James Weber of Brighton recently was named chairman of the Michigan Unarmed Combat Commission, which regulates boxing and mixed martial arts in Michigan.
Weber, the 44-year-old father of two young girls and the chief medical officer at Hurley Medical Center in Flint, says he'll work with promoters and the state to attract big fights to Michigan. One of the first will be Jan. 30, when the Palace hosts its first professional MMA event under the auspices of the Impact Fight League
Free Press boxing writer Mike Brudenell spent time with Weber, a former club fighter and ski instructor.
Q: Why did you accept the job?
A: I'm tired of seeing many of our former fight idols destitute and in a state of poverty. These people didn't become champions overnight. They had to work hard at it for years. I want to make sure our current and future fighters have sufficient health insurance in the ring and opportunities after retirement. Safety is an important issue for me. As an emergency physician in a Level 1 trauma center and longtime ring doctor, I know about head injuries firsthand. I want to improve our research into boxing and how we can help fighters.
Q: You had some club fights. Why did you climb into the ring?
A: I wanted to taste leather. My dream was to one day sit in the chair as commissioner, but I wanted to know what it was like to fight -- get inside the head of these warriors. I got my butt whipped, but I learned a lot. I feel honored now to follow in the footsteps of former commissioners like the great Chuck Davey and Al Low.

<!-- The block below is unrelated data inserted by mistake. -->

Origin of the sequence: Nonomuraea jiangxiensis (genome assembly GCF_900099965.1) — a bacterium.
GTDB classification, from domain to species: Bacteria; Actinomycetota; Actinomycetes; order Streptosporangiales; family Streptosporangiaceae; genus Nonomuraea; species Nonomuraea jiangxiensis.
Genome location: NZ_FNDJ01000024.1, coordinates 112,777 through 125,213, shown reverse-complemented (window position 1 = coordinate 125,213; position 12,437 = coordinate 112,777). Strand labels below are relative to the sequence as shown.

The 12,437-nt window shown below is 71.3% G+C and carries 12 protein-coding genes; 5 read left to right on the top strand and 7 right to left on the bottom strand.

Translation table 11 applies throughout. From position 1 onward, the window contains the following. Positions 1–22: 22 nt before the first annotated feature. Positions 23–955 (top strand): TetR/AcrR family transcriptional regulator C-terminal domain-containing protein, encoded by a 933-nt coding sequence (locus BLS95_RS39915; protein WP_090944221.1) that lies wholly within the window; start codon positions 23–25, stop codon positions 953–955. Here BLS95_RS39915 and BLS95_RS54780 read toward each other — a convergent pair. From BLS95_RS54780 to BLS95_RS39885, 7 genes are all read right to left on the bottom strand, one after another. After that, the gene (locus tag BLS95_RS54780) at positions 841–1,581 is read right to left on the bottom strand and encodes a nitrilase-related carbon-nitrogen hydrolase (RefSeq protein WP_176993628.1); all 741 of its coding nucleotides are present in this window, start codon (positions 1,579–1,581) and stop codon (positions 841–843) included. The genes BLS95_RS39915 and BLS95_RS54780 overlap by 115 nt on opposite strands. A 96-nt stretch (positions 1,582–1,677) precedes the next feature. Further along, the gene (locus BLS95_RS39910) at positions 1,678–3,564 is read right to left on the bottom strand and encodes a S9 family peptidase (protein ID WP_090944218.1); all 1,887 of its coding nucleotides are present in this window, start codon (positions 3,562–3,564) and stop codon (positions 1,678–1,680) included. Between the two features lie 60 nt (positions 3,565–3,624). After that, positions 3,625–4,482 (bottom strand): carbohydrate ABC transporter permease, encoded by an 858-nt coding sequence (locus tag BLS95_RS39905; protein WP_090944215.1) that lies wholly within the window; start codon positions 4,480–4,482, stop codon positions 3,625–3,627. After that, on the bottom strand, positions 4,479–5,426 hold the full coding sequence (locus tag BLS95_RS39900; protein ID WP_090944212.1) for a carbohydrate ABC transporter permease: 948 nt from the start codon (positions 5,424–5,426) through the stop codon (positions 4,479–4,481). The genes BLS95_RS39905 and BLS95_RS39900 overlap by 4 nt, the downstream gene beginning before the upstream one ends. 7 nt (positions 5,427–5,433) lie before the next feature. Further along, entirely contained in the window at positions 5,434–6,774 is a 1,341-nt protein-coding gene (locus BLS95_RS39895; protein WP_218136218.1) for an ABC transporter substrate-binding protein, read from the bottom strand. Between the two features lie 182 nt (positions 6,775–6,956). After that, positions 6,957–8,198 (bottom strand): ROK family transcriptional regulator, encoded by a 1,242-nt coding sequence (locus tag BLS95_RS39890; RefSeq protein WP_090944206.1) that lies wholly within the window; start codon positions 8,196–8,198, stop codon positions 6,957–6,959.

Q: Who has influenced you in boxing?
A: Joe Byrd Sr., father of Chris, former heavyweight champion from Flint. I hung around Joe's gym in the '90s, and I constantly picked Joe's brain. I'm like a sponge. I absorb everything. Chris, I've watched, looked after and learned much from him, too.
Q: Boxing and MMA: different sports with different fans. Can you wear two hats?
A: My goal is to do what I can to represent and advance both sports, without either taking precedence. I want to see boxing resurrected in this state -- seduce the big fights we once had at Olympia, Cobo and Joe Louis Arena back to the Detroit area. I also see pro MMA shows here as a silver lining for Michigan. I think they can be a home run economically for the state.
Q: What's your pet hate in the fight game?
A: Mismatches. They really bother me.
Q: What do you bring to the table as commissioner?
A: My ability to work behind the scenes. I think I bring a scientific and administrative skill set to the job, too. But in the end, I'm prepared to run through a brick wall to get the job done.
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